Once you take all these into account, you'll find that the only lines that can possibly have infinitely many primes on them are the lines labeled $1, 7, 11, 13, 17, 19, 23, 29, 31, 37, 41, 43, 47, 49, 53, 59$ - these are the sixteen lines you find in your ray pattern.

As for whether you can get all of the primes onto a single line this way, the answer is no (unless you use such a large angle increment for your spiral that all your points lie on either the x or y axes), but the reasoning is a bit complex: it turns out that for any number $n$, there are infinitely many primes that are of the form $k\times n+1$ (or primes that are on the line labeled '$1$'), and there are infinitely many primes of the form $k\times n-1$ (or primes on the line labeled '$n-1$'). This means that you'll get at least a couple of lines for any angular increment, and in fact you're going to get more than that - the number of lines you should expect to have primes on them is (essentially) equal to Euler's Totient function $\phi(n)$, which counts the numbers less than $n$ that are relatively prime to $n$ (i.e., have no common factors with $n$), and it's known that $\phi(n)$ grows as $n$ does, in the sense that for any given $K$ there are only finitely many values of $n$ where $\phi(n)$ is less than $K$.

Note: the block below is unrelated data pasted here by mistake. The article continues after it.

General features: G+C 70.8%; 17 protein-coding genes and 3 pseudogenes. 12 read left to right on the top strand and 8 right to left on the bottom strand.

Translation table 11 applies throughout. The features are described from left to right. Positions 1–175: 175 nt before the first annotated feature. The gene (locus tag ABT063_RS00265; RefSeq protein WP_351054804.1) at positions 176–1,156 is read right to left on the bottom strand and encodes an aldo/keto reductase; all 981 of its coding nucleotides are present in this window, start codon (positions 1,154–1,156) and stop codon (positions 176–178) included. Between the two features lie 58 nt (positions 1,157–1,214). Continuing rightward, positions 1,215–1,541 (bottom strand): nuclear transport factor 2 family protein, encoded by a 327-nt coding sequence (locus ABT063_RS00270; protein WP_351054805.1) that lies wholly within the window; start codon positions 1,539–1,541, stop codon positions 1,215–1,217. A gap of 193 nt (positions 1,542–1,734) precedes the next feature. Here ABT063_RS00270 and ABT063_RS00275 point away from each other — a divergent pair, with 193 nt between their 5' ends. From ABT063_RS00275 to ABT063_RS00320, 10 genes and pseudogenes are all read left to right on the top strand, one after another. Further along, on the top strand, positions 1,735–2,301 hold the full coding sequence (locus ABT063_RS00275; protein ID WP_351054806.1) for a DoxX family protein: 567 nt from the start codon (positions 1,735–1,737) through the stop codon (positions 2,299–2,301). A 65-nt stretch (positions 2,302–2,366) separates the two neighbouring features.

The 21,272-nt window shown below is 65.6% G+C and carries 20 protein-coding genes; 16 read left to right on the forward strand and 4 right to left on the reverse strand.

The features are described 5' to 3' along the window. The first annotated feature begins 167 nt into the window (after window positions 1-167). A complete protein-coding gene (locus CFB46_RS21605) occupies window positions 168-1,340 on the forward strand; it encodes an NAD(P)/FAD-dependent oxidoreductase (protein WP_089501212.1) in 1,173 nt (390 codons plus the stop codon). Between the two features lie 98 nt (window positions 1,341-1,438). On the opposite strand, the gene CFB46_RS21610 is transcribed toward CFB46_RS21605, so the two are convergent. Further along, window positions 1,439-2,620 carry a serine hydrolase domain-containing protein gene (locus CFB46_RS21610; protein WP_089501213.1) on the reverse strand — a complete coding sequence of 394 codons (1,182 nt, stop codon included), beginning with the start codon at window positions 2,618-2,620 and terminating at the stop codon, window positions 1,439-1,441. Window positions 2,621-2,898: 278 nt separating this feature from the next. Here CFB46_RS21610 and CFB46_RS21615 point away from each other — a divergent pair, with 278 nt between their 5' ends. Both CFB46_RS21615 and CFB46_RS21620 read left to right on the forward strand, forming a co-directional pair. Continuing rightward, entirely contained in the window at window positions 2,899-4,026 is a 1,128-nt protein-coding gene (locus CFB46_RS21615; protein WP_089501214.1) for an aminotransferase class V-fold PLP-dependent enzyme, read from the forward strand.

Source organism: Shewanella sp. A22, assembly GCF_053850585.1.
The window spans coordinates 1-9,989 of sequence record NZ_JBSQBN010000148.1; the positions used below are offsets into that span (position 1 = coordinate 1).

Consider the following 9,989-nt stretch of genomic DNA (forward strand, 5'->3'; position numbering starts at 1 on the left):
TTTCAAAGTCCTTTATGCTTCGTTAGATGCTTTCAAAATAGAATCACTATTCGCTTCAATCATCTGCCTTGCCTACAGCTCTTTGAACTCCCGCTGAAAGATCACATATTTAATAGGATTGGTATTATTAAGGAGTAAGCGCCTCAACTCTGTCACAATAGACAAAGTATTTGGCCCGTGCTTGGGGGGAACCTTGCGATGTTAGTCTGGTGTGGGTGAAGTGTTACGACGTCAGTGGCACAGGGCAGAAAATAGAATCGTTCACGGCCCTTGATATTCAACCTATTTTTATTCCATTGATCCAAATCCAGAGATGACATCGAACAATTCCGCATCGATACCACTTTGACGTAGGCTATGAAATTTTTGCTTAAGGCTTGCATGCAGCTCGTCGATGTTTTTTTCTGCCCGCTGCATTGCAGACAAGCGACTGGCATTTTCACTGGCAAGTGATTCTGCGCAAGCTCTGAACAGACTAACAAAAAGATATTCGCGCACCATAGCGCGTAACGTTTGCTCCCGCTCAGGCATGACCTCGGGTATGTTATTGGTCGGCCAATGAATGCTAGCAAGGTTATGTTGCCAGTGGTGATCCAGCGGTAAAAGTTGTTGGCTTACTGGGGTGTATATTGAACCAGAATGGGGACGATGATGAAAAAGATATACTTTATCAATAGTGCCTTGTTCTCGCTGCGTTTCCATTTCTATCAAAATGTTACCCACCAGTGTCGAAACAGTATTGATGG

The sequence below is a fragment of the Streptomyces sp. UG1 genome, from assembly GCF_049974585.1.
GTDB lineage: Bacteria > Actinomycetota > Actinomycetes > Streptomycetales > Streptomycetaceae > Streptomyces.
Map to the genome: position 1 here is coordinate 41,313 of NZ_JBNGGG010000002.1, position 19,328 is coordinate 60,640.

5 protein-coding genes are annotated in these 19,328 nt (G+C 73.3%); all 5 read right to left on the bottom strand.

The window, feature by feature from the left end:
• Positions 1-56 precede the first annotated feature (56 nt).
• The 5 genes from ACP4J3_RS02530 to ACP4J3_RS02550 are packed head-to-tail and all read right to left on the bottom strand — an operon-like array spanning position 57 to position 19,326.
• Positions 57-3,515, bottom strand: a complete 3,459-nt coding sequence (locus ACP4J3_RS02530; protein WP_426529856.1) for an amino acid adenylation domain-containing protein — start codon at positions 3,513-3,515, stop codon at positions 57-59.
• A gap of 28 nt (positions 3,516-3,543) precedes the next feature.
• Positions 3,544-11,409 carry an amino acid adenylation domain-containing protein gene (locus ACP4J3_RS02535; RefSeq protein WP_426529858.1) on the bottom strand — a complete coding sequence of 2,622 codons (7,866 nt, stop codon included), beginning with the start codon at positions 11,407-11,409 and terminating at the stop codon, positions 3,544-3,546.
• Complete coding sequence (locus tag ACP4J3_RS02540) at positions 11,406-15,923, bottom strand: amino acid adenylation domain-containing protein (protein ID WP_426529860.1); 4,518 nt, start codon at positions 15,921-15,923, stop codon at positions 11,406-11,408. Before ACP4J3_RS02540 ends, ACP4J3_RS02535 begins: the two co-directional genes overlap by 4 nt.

But how do you know that all of these lines will have primes on them? (It should be clear that the primes can only show up on these lines, by a variant of the argument I gave above). Well, that's the content of Dirichlet's Theorem, which basically says that for any arithmetic progression, as long as you know that values on the progression are relatively prime, there will always be infinitely many primes on that progression. Here, the 'spokes' in your renderings represent these progressions.

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Let's fix some notation first: in polar coordinates an Archimedean spiral is a curve in the real plane (i.e. the "usual" plane with coordinates over the real numbers) $$ r = a + b \cdot \theta $$ for some fixed constants $a,b \in \Bbb{R}$ with $b \neq 0$. Here $r$ and $\theta$ represent the radius and angle of a given point, respectively.

Now, inspecting your code it looks like you are assigning to every positive integer $n$ the point with polar coordinates $(n \cdot b \cdot \varphi , n \cdot \varphi)$ where $$ \varphi = \frac{\pi}{30} \qquad \text{and} \qquad b\varphi = \frac{1}{40} = 0.025 $$

Now, observe that two points lie on the same ray if and only if they have the same angle (modulo $2\pi$). In particular, two positive integers $m,n$ will lie on the same ray if and only if $m \varphi = n \varphi + 2k\pi$ for some $k \in \Bbb{Z}$, i.e. $$ (m-n) \varphi = 2k\pi $$ taking $m = 3$ and $n = 2$ gives $\varphi = 2k\pi$ for some integer $k$.

This implies, though, that every positive integer will have to lie on the same line, not just the primes. Actually, this is already happening even in your last picture: if you plot the other numbers as well and not just the primes, you will see that they lie in the same $$ 6 = 2\pi \cdot \frac{3}{\pi} $$ rays, too.